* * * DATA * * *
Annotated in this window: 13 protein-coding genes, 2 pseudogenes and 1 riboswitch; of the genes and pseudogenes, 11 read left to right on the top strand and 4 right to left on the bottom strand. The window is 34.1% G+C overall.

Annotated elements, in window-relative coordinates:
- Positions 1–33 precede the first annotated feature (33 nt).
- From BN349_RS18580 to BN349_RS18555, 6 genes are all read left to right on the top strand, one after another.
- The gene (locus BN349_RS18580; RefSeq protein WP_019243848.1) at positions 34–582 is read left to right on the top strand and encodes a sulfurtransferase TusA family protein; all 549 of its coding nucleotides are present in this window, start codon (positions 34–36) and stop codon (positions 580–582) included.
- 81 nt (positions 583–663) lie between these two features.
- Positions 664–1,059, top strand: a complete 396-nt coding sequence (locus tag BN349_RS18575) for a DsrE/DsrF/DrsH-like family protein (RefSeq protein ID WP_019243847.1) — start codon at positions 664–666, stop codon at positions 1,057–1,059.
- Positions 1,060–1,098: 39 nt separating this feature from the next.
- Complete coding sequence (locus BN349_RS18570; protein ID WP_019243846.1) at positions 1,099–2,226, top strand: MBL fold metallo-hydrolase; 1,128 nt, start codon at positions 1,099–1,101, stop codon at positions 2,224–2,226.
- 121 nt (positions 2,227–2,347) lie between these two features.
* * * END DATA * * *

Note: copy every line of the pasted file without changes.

Annotated in this window: 13 protein-coding genes, 2 pseudogenes and 1 riboswitch; of the genes and pseudogenes, 11 read left to right on the top strand and 4 right to left on the bottom strand. The window is 34.1% G+C overall.

Annotated elements, in window-relative coordinates:
- Positions 1–33 precede the first annotated feature (33 nt).
- From BN349_RS18580 to BN349_RS18555, 6 genes are all read left to right on the top strand, one after another.
- The gene (locus BN349_RS18580; RefSeq protein WP_019243848.1) at positions 34–582 is read left to right on the top strand and encodes a sulfurtransferase TusA family protein; all 549 of its coding nucleotides are present in this window, start codon (positions 34–36) and stop codon (positions 580–582) included.
- 81 nt (positions 583–663) lie between these two features.
- Positions 664–1,059, top strand: a complete 396-nt coding sequence (locus tag BN349_RS18575) for a DsrE/DsrF/DrsH-like family protein (RefSeq protein ID WP_019243847.1) — start codon at positions 664–666, stop codon at positions 1,057–1,059.
- Positions 1,060–1,098: 39 nt separating this feature from the next.
- Complete coding sequence (locus BN349_RS18570; protein ID WP_019243846.1) at positions 1,099–2,226, top strand: MBL fold metallo-hydrolase; 1,128 nt, start codon at positions 1,099–1,101, stop codon at positions 2,224–2,226.
- 121 nt (positions 2,227–2,347) lie between these two features.